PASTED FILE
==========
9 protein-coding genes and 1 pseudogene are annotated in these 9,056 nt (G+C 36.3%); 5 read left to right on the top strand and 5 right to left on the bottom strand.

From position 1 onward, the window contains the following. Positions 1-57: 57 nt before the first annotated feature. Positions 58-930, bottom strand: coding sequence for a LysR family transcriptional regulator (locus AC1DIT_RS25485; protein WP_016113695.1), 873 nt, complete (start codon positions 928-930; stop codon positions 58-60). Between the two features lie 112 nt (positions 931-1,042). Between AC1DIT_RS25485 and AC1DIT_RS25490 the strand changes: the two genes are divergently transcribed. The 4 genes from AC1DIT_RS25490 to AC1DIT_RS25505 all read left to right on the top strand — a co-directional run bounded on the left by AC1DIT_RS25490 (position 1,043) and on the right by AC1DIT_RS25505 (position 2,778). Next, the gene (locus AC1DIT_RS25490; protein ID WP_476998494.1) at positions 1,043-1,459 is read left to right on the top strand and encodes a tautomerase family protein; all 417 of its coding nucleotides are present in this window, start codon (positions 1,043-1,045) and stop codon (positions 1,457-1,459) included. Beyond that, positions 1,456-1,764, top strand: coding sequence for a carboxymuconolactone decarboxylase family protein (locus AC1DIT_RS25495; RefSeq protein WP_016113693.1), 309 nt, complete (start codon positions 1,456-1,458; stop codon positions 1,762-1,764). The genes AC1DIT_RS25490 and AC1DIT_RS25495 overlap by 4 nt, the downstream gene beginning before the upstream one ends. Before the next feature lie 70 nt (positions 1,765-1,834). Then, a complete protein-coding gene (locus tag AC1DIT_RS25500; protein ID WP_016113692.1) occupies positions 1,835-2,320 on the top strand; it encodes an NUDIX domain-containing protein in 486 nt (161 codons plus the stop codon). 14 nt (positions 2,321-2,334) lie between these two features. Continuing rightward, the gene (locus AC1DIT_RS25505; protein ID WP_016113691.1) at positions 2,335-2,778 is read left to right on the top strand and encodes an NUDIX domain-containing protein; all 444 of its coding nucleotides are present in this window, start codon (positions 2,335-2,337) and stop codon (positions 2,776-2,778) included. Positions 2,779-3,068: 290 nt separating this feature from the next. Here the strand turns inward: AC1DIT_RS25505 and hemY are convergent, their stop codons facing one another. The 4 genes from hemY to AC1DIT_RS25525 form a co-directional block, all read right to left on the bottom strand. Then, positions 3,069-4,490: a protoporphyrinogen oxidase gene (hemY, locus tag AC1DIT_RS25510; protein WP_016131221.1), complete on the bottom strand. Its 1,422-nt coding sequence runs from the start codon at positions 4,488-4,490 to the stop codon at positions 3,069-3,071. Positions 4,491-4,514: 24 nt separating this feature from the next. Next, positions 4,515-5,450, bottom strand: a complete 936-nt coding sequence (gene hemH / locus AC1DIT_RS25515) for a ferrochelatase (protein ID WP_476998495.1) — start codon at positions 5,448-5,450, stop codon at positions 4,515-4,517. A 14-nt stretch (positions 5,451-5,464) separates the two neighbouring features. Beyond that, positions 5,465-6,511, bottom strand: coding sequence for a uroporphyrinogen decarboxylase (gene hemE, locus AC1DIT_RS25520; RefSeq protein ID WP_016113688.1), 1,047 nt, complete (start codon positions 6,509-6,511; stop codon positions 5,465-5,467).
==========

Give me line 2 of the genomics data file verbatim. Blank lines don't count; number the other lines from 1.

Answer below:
From position 1 onward, the window contains the following. Positions 1-57: 57 nt before the first annotated feature. Positions 58-930, bottom strand: coding sequence for a LysR family transcriptional regulator (locus AC1DIT_RS25485; protein WP_016113695.1), 873 nt, complete (start codon positions 928-930; stop codon positions 58-60). Between the two features lie 112 nt (positions 931-1,042). Between AC1DIT_RS25485 and AC1DIT_RS25490 the strand changes: the two genes are divergently transcribed. The 4 genes from AC1DIT_RS25490 to AC1DIT_RS25505 all read left to right on the top strand — a co-directional run bounded on the left by AC1DIT_RS25490 (position 1,043) and on the right by AC1DIT_RS25505 (position 2,778). Next, the gene (locus AC1DIT_RS25490; protein ID WP_476998494.1) at positions 1,043-1,459 is read left to right on the top strand and encodes a tautomerase family protein; all 417 of its coding nucleotides are present in this window, start codon (positions 1,043-1,045) and stop codon (positions 1,457-1,459) included. Beyond that, positions 1,456-1,764, top strand: coding sequence for a carboxymuconolactone decarboxylase family protein (locus AC1DIT_RS25495; RefSeq protein WP_016113693.1), 309 nt, complete (start codon positions 1,456-1,458; stop codon positions 1,762-1,764). The genes AC1DIT_RS25490 and AC1DIT_RS25495 overlap by 4 nt, the downstream gene beginning before the upstream one ends. Before the next feature lie 70 nt (positions 1,765-1,834). Then, a complete protein-coding gene (locus tag AC1DIT_RS25500; protein ID WP_016113692.1) occupies positions 1,835-2,320 on the top strand; it encodes an NUDIX domain-containing protein in 486 nt (161 codons plus the stop codon). 14 nt (positions 2,321-2,334) lie between these two features. Continuing rightward, the gene (locus AC1DIT_RS25505; protein ID WP_016113691.1) at positions 2,335-2,778 is read left to right on the top strand and encodes an NUDIX domain-containing protein; all 444 of its coding nucleotides are present in this window, start codon (positions 2,335-2,337) and stop codon (positions 2,776-2,778) included. Positions 2,779-3,068: 290 nt separating this feature from the next. Here the strand turns inward: AC1DIT_RS25505 and hemY are convergent, their stop codons facing one another. The 4 genes from hemY to AC1DIT_RS25525 form a co-directional block, all read right to left on the bottom strand. Then, positions 3,069-4,490: a protoporphyrinogen oxidase gene (hemY, locus tag AC1DIT_RS25510; protein WP_016131221.1), complete on the bottom strand. Its 1,422-nt coding sequence runs from the start codon at positions 4,488-4,490 to the stop codon at positions 3,069-3,071. Positions 4,491-4,514: 24 nt separating this feature from the next. Next, positions 4,515-5,450, bottom strand: a complete 936-nt coding sequence (gene hemH / locus AC1DIT_RS25515) for a ferrochelatase (protein ID WP_476998495.1) — start codon at positions 5,448-5,450, stop codon at positions 4,515-4,517. A 14-nt stretch (positions 5,451-5,464) separates the two neighbouring features. Beyond that, positions 5,465-6,511, bottom strand: coding sequence for a uroporphyrinogen decarboxylase (gene hemE, locus AC1DIT_RS25520; RefSeq protein ID WP_016113688.1), 1,047 nt, complete (start codon positions 6,509-6,511; stop codon positions 5,465-5,467).